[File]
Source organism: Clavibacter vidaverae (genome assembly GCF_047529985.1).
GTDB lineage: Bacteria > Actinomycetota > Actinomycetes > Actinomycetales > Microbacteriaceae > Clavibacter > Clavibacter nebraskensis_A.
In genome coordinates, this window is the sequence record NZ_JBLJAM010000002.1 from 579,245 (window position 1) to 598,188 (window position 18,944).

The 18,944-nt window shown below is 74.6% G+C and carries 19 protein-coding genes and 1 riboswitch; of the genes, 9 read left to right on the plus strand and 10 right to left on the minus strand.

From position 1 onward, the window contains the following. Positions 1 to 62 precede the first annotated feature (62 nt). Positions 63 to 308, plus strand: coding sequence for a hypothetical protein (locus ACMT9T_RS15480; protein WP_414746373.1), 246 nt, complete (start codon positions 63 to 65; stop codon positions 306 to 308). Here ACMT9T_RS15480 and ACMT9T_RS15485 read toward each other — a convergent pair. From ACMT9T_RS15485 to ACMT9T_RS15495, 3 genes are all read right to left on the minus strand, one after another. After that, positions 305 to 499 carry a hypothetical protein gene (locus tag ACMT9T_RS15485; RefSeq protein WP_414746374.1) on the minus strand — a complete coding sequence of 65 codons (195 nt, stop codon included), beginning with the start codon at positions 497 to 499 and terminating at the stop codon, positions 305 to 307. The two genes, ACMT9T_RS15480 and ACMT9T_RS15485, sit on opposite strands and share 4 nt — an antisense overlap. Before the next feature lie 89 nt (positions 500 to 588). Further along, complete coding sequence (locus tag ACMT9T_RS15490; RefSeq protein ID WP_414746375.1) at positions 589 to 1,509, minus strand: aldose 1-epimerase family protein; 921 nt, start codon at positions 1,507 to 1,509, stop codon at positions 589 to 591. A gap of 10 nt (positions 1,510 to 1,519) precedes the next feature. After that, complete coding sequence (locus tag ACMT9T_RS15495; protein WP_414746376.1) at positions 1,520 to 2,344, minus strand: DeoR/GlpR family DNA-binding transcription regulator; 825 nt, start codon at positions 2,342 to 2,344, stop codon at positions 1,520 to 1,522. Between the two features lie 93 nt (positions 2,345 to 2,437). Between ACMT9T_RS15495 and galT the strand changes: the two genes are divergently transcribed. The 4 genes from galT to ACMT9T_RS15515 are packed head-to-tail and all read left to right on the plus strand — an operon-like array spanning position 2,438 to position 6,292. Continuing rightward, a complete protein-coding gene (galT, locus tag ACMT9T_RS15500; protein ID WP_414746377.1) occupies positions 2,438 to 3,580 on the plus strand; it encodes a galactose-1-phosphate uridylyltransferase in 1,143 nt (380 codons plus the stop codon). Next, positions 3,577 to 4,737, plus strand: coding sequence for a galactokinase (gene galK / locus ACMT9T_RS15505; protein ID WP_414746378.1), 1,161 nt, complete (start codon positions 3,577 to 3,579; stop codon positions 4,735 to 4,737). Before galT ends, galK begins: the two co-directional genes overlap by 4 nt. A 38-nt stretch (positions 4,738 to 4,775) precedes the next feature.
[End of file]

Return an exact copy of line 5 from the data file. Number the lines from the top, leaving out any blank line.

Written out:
From position 1 onward, the window contains the following. Positions 1 to 62 precede the first annotated feature (62 nt). Positions 63 to 308, plus strand: coding sequence for a hypothetical protein (locus ACMT9T_RS15480; protein WP_414746373.1), 246 nt, complete (start codon positions 63 to 65; stop codon positions 306 to 308). Here ACMT9T_RS15480 and ACMT9T_RS15485 read toward each other — a convergent pair. From ACMT9T_RS15485 to ACMT9T_RS15495, 3 genes are all read right to left on the minus strand, one after another. After that, positions 305 to 499 carry a hypothetical protein gene (locus tag ACMT9T_RS15485; RefSeq protein WP_414746374.1) on the minus strand — a complete coding sequence of 65 codons (195 nt, stop codon included), beginning with the start codon at positions 497 to 499 and terminating at the stop codon, positions 305 to 307. The two genes, ACMT9T_RS15480 and ACMT9T_RS15485, sit on opposite strands and share 4 nt — an antisense overlap. Before the next feature lie 89 nt (positions 500 to 588). Further along, complete coding sequence (locus tag ACMT9T_RS15490; RefSeq protein ID WP_414746375.1) at positions 589 to 1,509, minus strand: aldose 1-epimerase family protein; 921 nt, start codon at positions 1,507 to 1,509, stop codon at positions 589 to 591. A gap of 10 nt (positions 1,510 to 1,519) precedes the next feature. After that, complete coding sequence (locus tag ACMT9T_RS15495; protein WP_414746376.1) at positions 1,520 to 2,344, minus strand: DeoR/GlpR family DNA-binding transcription regulator; 825 nt, start codon at positions 2,342 to 2,344, stop codon at positions 1,520 to 1,522. Between the two features lie 93 nt (positions 2,345 to 2,437). Between ACMT9T_RS15495 and galT the strand changes: the two genes are divergently transcribed. The 4 genes from galT to ACMT9T_RS15515 are packed head-to-tail and all read left to right on the plus strand — an operon-like array spanning position 2,438 to position 6,292. Continuing rightward, a complete protein-coding gene (galT, locus tag ACMT9T_RS15500; protein ID WP_414746377.1) occupies positions 2,438 to 3,580 on the plus strand; it encodes a galactose-1-phosphate uridylyltransferase in 1,143 nt (380 codons plus the stop codon). Next, positions 3,577 to 4,737, plus strand: coding sequence for a galactokinase (gene galK / locus ACMT9T_RS15505; protein ID WP_414746378.1), 1,161 nt, complete (start codon positions 3,577 to 3,579; stop codon positions 4,735 to 4,737). Before galT ends, galK begins: the two co-directional genes overlap by 4 nt. A 38-nt stretch (positions 4,738 to 4,775) precedes the next feature.